Although it does not always mean something happened recently, the colorful flags of a grand opening still fly in front of Sunset Park's new Taiwan Station. Non-food commercial spaces on 6th and 7th Avenue seem to be slowly converted into restaurants these days, pushing options for diners even further.
Inside, the space is clean and bright with modern design and systems. It is run by very young and friendly people, a bit outside of the norm for Brooklyn's Chinatown. Half the menu is dedicated to sweet, milky bubble tea, while the other half has quick food options, a combination of lunch and drinking bites.
Unfortunately though, there is no beer sold here because it would pair beautifully with the Taiwanese fried chicken ($3.95, above). As with other versions I have tried, the spice mix relies heavily on salt and pepper but is also slightly sweet. The strips of chicken are nicely tender, and although we looked around for a sauce when the dish came out, they actually do not need anything.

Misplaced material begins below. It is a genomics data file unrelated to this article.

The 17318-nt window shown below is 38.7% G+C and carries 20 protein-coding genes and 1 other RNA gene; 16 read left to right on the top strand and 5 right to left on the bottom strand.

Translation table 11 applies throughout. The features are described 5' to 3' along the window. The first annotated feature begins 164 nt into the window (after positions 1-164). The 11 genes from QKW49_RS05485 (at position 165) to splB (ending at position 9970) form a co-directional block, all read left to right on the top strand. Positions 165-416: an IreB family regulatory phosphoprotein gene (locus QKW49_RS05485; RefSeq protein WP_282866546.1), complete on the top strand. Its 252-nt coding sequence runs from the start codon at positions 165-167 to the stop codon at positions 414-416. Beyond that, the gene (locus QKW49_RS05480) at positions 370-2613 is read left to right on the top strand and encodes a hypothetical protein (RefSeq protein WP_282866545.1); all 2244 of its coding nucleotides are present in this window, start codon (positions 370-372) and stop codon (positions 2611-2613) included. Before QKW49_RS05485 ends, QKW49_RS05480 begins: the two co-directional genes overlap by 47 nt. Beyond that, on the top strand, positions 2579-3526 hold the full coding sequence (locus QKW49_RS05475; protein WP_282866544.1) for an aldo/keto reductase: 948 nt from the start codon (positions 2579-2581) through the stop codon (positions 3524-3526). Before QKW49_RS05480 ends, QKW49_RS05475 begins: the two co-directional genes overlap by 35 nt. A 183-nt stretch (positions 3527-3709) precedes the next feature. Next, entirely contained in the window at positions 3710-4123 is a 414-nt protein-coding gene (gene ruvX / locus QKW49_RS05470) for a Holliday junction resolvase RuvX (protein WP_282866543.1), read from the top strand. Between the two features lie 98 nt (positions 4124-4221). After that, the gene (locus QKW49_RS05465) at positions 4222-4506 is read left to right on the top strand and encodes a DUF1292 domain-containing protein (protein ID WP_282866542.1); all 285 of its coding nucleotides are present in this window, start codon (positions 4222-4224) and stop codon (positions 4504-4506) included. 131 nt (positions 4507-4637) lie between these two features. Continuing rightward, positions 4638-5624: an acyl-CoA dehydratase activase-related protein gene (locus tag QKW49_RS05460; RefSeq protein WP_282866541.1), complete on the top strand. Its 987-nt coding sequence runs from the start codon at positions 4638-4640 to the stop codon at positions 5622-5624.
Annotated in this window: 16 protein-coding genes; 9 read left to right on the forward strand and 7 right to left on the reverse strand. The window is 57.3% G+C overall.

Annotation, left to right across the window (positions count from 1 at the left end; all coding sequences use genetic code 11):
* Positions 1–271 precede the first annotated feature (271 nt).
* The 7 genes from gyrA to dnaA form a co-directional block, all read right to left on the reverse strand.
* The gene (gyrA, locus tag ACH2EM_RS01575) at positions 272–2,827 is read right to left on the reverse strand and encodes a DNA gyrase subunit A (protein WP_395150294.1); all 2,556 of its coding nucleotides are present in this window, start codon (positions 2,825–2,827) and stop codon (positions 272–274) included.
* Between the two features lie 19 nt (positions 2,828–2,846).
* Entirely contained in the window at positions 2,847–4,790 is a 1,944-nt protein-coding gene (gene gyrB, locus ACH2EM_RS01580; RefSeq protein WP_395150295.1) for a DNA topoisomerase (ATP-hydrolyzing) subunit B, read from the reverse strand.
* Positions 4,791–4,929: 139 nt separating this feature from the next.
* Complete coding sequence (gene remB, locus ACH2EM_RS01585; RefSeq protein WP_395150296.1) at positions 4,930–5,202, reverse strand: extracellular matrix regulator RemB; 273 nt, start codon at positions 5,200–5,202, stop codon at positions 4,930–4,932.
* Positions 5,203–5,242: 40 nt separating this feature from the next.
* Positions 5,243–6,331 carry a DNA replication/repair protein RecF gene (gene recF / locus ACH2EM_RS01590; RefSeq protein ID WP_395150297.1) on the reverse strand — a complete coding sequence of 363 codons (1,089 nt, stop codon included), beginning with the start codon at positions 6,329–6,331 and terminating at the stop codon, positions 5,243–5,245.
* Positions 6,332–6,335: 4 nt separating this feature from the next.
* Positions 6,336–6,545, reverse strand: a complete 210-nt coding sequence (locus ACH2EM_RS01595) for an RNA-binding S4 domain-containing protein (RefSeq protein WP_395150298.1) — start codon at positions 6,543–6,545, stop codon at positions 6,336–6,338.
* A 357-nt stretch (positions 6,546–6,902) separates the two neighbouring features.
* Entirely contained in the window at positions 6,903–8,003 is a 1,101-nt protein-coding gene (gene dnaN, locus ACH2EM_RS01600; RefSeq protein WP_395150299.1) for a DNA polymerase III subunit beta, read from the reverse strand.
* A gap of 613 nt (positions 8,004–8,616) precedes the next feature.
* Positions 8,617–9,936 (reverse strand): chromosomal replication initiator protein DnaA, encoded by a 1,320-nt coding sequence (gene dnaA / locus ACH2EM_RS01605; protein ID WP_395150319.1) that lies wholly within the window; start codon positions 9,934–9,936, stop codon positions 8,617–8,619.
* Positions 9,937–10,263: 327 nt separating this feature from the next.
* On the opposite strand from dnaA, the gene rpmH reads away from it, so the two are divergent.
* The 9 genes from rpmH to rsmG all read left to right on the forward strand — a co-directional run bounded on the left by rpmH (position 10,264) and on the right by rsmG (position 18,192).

While maybe not the "next big thing," it seems that biandang, or Taiwanese bento boxes (above) are gaining popularity in New York City. With five options or so, these sell here for $5.95 at lunch and $6.95 for dinner, which was promised to be a larger portion.
On a cold afternoon, moods were searching for something hearty and focused in on the braised pork noodle ($4.50, above). On first bite, an almost complete lack of flavor is surprising, but the liquid found under all the noodles needs to be mixed. Also grab the red pepper shaker from the counter and add some spice for optimal lunch satisfaction.
The group at a nearby table were energetically munching on some of the BBQ sausage ($5 for three links), a dish worthy of testing on a return visit. We were not ready to trust the seafood options here though, so if anyone does and enjoys it, please do let me know.